Fox earned a 1.1 overnight Nielsen rating for Saturday's UEFA Champions League final, which saw Italian Serie A club Inter Milan defeat German Bundesliga club Bayern Munich in the network's first-ever soccer broadcast. ESPN last year aired the FC Barcelona-Manchester United final, which earned a 1.0 overnight rating on a Wednesday afternoon (THE DAILY). BROADCASTING & CABLE's Ben Grossman wrote Fox' soccer debut with Saturday's Champions League final "came off well," despite some "pregame rough spots." The success of the broadcast is due in part to a "couple of borrowed broadcasters," as in deciding to take the international feed "featuring the fantastic pairing of Martin Tyler and Andy Gray, the broadcast was mostly worthy of the massive affair it is." But taking the feed "did leave one major aspect of the broadcast disappointing," as Fox Sports likely "would have known that at the final whistle, the shot viewers should have seen was the reaction of Inter Milan manager Jose Mourinho, by far the most dynamic character involved in these proceedings." The feed "didn't find the outspoken coach until too late." Grossman wrote studio host Curt Menefee was "strong as usual," while Galaxy GM & coach Bruce Arena "brought intelligent tactical analysis and depth" as a guest in the studio. Fellow studio analyst Eric Wynalda "left a bit more to be desired." He opened the pregame by "calling this match the 'Super Bowl' of the sport, after which Arena thankfully quickly reminded him of that small affair called the World Cup." The pregame show overall was "woefully below the level of what was deserved for this massive affair, and below the usual standards of Fox Sports, thanks to two noticeable mistakes off the top." The "worst was when the announcers went to talk through the Bayern Munich starting lineup, and the graphic failed to show up on screen" (BROADCASTINGCABLE.com, 5/23).
THREE'S A CROWD: YAHOO SPORTS' Brian Phillips wrote Menefee, Arena and Wynalda "had no chemistry" and had "nothing to say about the match." The trio often "struggled to fill the gaps between commercial breaks." The three also "all endorsed the proposition that the Champions League is bigger than the World Cup." Fox got some "relatively minor things" wrong, but at the same time "got some overwhelmingly more important things right" (SPORTS.YAHOO.com, 5/23).
ESPN's Outdoor Programs Have
Been Saturday Staple For Years
ESPN will "dump" the majority of its outdoor programming at the end of this year, creating a "shock to the entire outdoors industry," according to BASSFAN.com. ESPN2’s weekend morning outdoor block has been a “long and storied cornerstone” of outdoor programming for 30 years, and the net had even “formed a separate ESPN Outdoors division to focus on the market.” The weekend morning block on ESPN2 will now be “filled by other properties,” such as EPL matches, NASCAR programming and “SportsCenter.” The “only show in the current outdoor block that will continue to air on ESPN2” is the ESPN-owned event The Bassmasters. The ESPN-owned Saltwater Series “will not air on ESPN2.” The news “does revive rumors that ESPN is actively engaged in an effort to sell BASS.” If ESPN is “divesting itself of outdoor programming, that would seem to indicate that its interest in BASS lies only within a potential to broadcast BASS events.” ESPN’s “decision to dump its outdoor programming parallels decisions being made across media as a whole.” The trend is “toward niche production and delivery -- channels, magazines and digital properties narrowly tailored to fit a specific fan or enthusiast base” (BASSFAN.com, 5/21). ESPN Senior Dir of PR Rob Tobias said in a statement, “This is a business decision and affords ESPN increased opportunities to provide sports fans with live-event or studio-based programs” (THE DAILY).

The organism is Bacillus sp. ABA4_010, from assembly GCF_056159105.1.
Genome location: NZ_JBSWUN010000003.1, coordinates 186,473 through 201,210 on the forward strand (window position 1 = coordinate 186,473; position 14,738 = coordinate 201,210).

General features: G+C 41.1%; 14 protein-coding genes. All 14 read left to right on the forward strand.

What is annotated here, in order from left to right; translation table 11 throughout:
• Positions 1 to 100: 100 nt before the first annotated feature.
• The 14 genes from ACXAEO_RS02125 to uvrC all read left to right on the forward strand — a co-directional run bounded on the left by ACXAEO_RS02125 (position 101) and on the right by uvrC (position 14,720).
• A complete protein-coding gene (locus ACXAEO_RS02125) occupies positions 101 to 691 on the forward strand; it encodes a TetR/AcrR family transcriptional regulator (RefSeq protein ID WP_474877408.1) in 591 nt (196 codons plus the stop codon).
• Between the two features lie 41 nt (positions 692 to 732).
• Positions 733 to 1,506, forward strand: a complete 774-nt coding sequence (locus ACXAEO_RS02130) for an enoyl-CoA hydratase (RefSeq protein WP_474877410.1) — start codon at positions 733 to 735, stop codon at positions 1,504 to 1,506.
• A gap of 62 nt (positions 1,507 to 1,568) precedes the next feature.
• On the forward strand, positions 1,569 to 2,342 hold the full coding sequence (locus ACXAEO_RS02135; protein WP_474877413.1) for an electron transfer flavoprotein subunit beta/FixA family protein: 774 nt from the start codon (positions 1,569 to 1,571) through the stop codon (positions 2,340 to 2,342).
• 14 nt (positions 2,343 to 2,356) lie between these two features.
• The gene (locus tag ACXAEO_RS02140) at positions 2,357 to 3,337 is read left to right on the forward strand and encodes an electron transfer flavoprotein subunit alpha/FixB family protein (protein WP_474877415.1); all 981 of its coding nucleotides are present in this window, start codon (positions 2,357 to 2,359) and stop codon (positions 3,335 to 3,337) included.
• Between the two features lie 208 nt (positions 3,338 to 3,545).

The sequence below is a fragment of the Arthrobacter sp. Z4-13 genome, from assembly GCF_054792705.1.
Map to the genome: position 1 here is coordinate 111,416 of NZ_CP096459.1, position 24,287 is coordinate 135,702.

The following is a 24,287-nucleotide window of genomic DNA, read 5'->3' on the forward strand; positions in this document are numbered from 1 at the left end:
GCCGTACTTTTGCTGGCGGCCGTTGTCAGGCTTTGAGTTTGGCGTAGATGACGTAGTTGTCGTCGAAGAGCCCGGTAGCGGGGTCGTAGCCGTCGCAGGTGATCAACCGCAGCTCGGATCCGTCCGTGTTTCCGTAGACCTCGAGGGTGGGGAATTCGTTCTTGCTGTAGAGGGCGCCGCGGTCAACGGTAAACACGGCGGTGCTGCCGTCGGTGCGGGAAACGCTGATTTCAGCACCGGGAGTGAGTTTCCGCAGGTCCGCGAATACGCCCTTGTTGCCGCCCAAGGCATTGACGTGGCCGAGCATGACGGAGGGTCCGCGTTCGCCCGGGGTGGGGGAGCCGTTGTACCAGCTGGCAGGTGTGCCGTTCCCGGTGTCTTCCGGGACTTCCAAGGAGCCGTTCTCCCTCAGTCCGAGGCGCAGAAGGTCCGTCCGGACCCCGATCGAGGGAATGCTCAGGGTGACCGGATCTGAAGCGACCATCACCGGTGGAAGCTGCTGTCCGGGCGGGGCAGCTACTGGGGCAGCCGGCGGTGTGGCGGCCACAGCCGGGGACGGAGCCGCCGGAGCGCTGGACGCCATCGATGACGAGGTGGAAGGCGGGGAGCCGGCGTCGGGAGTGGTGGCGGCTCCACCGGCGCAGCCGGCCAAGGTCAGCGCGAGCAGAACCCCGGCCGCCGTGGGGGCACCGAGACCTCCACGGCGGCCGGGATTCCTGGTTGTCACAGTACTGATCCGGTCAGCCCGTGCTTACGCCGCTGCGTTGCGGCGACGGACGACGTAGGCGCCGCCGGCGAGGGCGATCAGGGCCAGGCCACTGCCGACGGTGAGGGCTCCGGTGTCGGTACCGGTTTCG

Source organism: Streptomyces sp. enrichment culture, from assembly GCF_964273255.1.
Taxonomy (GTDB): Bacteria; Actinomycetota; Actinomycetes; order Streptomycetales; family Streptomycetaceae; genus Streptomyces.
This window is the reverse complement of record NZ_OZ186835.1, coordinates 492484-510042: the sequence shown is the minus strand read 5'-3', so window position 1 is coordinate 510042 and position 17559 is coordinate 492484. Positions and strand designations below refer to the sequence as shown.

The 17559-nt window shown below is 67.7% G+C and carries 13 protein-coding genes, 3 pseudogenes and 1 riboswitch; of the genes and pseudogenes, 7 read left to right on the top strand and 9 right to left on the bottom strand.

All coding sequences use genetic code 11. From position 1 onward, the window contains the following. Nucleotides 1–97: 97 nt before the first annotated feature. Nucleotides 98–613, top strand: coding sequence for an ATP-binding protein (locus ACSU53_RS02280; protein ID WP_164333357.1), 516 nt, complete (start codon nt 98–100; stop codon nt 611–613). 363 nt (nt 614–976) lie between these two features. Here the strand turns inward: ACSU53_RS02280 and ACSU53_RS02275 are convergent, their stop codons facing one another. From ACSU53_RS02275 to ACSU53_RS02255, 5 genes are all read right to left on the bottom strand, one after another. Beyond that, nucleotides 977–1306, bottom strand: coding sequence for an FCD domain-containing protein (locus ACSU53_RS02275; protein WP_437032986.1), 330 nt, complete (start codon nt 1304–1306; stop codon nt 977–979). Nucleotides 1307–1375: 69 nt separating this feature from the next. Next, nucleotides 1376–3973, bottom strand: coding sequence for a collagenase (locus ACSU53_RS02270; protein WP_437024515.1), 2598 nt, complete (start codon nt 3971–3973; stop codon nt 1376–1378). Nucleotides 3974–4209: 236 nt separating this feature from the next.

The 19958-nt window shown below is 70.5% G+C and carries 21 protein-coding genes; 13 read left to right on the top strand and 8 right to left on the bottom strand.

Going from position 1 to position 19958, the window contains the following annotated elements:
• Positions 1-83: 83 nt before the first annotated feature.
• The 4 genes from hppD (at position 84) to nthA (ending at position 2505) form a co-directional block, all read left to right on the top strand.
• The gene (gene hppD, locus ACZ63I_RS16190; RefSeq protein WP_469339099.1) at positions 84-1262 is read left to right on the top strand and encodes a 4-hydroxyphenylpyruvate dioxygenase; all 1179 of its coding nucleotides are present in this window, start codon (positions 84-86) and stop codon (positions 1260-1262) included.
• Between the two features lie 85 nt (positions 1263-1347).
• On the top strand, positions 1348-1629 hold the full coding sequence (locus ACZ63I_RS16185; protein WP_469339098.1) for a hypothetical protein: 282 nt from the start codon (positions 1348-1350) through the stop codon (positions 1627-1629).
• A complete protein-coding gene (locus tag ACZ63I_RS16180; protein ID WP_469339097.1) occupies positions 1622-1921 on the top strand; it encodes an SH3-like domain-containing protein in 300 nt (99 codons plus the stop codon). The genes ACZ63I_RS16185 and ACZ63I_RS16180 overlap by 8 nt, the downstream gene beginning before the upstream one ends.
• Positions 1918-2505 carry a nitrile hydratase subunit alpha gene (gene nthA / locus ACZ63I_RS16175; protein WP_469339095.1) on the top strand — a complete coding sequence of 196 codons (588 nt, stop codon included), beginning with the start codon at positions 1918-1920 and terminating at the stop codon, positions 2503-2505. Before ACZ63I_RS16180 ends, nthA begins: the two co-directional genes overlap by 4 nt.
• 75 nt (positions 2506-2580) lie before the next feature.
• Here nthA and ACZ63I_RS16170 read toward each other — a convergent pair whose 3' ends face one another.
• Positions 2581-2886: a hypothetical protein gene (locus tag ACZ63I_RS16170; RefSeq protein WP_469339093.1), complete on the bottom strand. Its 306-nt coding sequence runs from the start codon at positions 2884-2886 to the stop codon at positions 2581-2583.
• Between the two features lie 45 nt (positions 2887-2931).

The N.Y. OBSERVER's Koblin & Aleksander noted recent Columbia School of Journalism graduate Vinnie Rotondaro, who writes for Columbia's blog Brooklyn Ink and has only "five bylines" on the site, received one of two "one-on-one interviews" last week with Nets Owner Mikhail Prokhorov. Rotondaro said that he "received an email about three weeks ago" that was "light on details." Rotondaro in the e-mail was "asked if he would be interested in an exclusive interview with someone really important," though it "didn't say who." When he called the number that was in the e-mail, a handler said that Prokhorov "wanted a Brooklyn blogger to interview him." Rotondaro before the interview "was told there would be no restrictions" and that he "could ask anything he wanted, and write anything he wanted." He met with Prokhorov on Wednesday, and they "chatted for 40 minutes." A Prokhorov spokesperson in an e-mail said Prokhorov "believes in supporting young journalists and Vinnie just graduated this week from one of country's most prestigious programs, the Columbia School of Journalism." Prokhorov also was interviewed by WFAN-AM's Mike Francesca (OBSERVER.com, 5/21).
I'M DYNAMITE: TNT will use AC/DC's song "TNT" as the network's theme for NASCAR Sprint Cup Series coverage this year. The song will serve as the primary musical bed for all six TNT Sprint Cup races, as well as for the net's multiplatform marketing campaign surrounding the coverage. The net's full-length NASCAR video featuring "TNT" will debut tomorrow during TNT's postgame "Inside the NBA" coverage following Game Four of the Lakers-Suns Western Conference Finals (TNT).
NO PUNCHES PULLED: In N.Y., Richard Sandomir wrote SportsNet N.Y.'s Ron Darling, Keith Hernandez and Bob Ojeda, who were all members of the Mets' '86 World Series-winning team, are "providing daily, widely heard commentary on a club that is hardly as inspiring." Ojeda serves as a studio analyst on the net's postgame coverage, and the show's "burden is to be candid without turning off core viewers." The postgame shows are "maintaining about 40 percent of the game's audience, showing that Mets fans have an appetite for prolonged suffering." Ojeda: "What they want is honest answers from a guy who's played. They want someone to tell them what the players are doing wrong and what they're doing right" (N.Y. TIMES, 5/22).
OTL GOES SPANISH: CABLEFAX DAILY reports ESPN Deportes has announced plans for "ESPN-Investiga." The net said that the show is the "1st prime news-magazine sports program on Spanish-language TV dedicated to long-form investigative journalism" (CABLEFAX DAILY, 5/24).